My experience with baby sign language demonstrates not too expect too much. Some take to it and others just aren’t ready. Many kids will just need the ever important “milk”, “mom”, “play”, and “cookie.”
Inicdentally, I think this study is trying to convey that working directly with your daughter in baby sign would be better than using a video. There is just something about human contact that accelerates learning.
Good luck….tell us about it if you do.
Today I went back and wrote thusly:
- Jeff said…
- Been awhile since I’ve been here. I would agree that working directly with your child will produce better results than expecting a video to teach them, but I also believe that a video can reinforce ideas that you’ve helped implant.
- Ours is nearly two now. She uses 4 and 5 word sentences – though they may not be grammatically correct.
- “Want daddy some socks please” is a good example – meaning she wants daddy to put on some socks please, not to get her some. ;)
- She doesn’t watch alot of TV, compared to what I know some other kids her age watch – but she got her share of Baby Einstein and still gets her share of Treehouse – when she asks for it.
- I don’t believe her vocabulary or language development is delayed at all by what TV she’s watched.
- I will keep you updated how the next one turns out, if we do pursue baby signs more fully.
Do any of you have any sort of input on this? Does anyone truly believe that watching TV will set a child back if they are otherwise properly educated?
What have you done with your children, what choices regarding TV have you made – and further, how do you feel about them? Do you feel guilty or good about letting or not letting your infant, toddler or child watch TV? Do you let them watch too much? How much is that?
First of all, and further to the last post, I want to give some kudo’s to the Library of Congress for putting these photos on flickr. It’s pretty cool that someone there had the bright idea to share them on a public, super popular, photo sharing venue, instead of putting them on their own gov’t served webpage where dramatically fewer people would be exposed to them.
Further, it makes economical sense in a couple of ways. First, they don’t have to foot the bandwidth bill for constant use of them – flickr is doing that. In return flickr has an archive of historical photos that are royalty free. Secondly, some of the people on the internet may very well be able to provide interesting and pertinant commentary and insight to these photos – something that I dare say would not have happened to the same extent had they only been hosted at the LoC website.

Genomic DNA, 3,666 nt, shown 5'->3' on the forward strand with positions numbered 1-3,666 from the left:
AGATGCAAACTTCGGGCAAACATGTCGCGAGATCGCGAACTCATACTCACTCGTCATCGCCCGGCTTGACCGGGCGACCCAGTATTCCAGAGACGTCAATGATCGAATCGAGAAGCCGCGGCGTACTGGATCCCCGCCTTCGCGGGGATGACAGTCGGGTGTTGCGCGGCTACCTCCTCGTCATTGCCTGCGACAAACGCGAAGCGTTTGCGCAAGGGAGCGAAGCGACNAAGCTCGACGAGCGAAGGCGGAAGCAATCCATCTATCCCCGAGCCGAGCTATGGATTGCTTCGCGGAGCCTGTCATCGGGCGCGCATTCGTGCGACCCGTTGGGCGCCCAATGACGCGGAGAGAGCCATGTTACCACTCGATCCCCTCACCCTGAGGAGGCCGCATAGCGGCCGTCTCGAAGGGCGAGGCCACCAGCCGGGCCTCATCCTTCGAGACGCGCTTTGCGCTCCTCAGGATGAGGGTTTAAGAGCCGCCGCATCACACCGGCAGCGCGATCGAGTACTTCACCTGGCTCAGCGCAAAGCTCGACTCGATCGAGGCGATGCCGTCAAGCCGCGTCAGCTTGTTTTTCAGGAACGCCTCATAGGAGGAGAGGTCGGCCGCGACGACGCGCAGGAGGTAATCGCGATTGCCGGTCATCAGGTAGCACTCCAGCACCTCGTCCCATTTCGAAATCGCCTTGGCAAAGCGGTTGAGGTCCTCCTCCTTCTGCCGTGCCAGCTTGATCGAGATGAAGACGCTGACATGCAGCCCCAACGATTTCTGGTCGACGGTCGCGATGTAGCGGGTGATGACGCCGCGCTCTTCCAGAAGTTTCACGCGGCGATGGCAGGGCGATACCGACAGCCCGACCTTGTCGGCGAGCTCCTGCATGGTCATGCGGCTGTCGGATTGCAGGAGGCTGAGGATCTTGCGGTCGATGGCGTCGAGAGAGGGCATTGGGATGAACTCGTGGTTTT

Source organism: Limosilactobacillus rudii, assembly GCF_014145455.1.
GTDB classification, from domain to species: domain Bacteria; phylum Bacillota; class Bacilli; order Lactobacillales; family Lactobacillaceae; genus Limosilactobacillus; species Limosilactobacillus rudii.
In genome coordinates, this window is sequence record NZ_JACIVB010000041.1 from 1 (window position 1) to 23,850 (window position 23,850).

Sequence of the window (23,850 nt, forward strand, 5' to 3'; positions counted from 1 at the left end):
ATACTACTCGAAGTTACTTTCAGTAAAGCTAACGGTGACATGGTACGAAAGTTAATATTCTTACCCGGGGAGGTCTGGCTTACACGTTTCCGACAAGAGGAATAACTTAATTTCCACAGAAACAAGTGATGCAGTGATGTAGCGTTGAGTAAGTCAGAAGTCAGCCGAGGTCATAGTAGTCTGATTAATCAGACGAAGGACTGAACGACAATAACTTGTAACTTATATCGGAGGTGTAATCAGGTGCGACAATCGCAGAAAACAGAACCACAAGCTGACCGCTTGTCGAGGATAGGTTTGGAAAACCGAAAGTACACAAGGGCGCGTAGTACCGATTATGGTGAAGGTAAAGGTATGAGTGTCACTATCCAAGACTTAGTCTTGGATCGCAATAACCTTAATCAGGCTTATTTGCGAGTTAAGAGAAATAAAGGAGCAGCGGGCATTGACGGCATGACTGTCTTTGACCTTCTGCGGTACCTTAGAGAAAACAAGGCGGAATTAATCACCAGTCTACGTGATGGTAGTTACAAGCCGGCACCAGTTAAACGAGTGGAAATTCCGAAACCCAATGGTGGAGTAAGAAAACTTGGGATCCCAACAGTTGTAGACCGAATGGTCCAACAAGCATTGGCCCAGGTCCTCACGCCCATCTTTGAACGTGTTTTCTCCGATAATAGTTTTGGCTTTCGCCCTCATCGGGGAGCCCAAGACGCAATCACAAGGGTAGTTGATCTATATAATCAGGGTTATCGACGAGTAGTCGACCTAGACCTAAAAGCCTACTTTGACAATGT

Example, a comment on Wil Wheaton’s Blog:
People often forget when they’re paying their taxes that these things are supported too. That good works are being done by the the Gov’t. (this is an US example, but our
Canuckian Canadian Gov’t is doing some good things too.)
I’m not going to make spiel about contacting your MP’s/Congresscritters or anything here – but I am going to make note that although we may not see all the good projects are governments are involved in, but they do exist. So it’s a good reminder to find someone to publicly or privately thank for those we like and support, and voice our opposition to those we don’t – otherwise, no institution, no matter how right thinking, can correctly gauge the community support for the projects proposed to it.
Posted in copyright, Education, Geeky/Nerdy Stuff, Internet Coolness, Online Community, politics, Rant!
Tagged flickr, Government, kudos, Library of Congress, Neat stuff, politics, wil wheaton
Misty @ Live Granades writes about sign language today:
“I can’t tell you the amount of frustration his ability to sign cut down. Many times when he was tired, a sign would ease the way to compromise. We didn’t do the endless pointing and asking, “Is this what you want? No? How about this?” And it gave him some power. Even without vocalized words he could still let us know what he needed. We also got an excellent start on good manners. To this day, he will still sometimes make the sign for ‘please’ when he says it out loud. I was continually amazed at him making signs for stuff and me for understanding what he wanted.”
Sign language is something we talked about with Ivy but never followed through on. I think this is one thing that we’ll probably change with the upcoming baby – Misty has some good book recommendations that I’ll be taking a look at.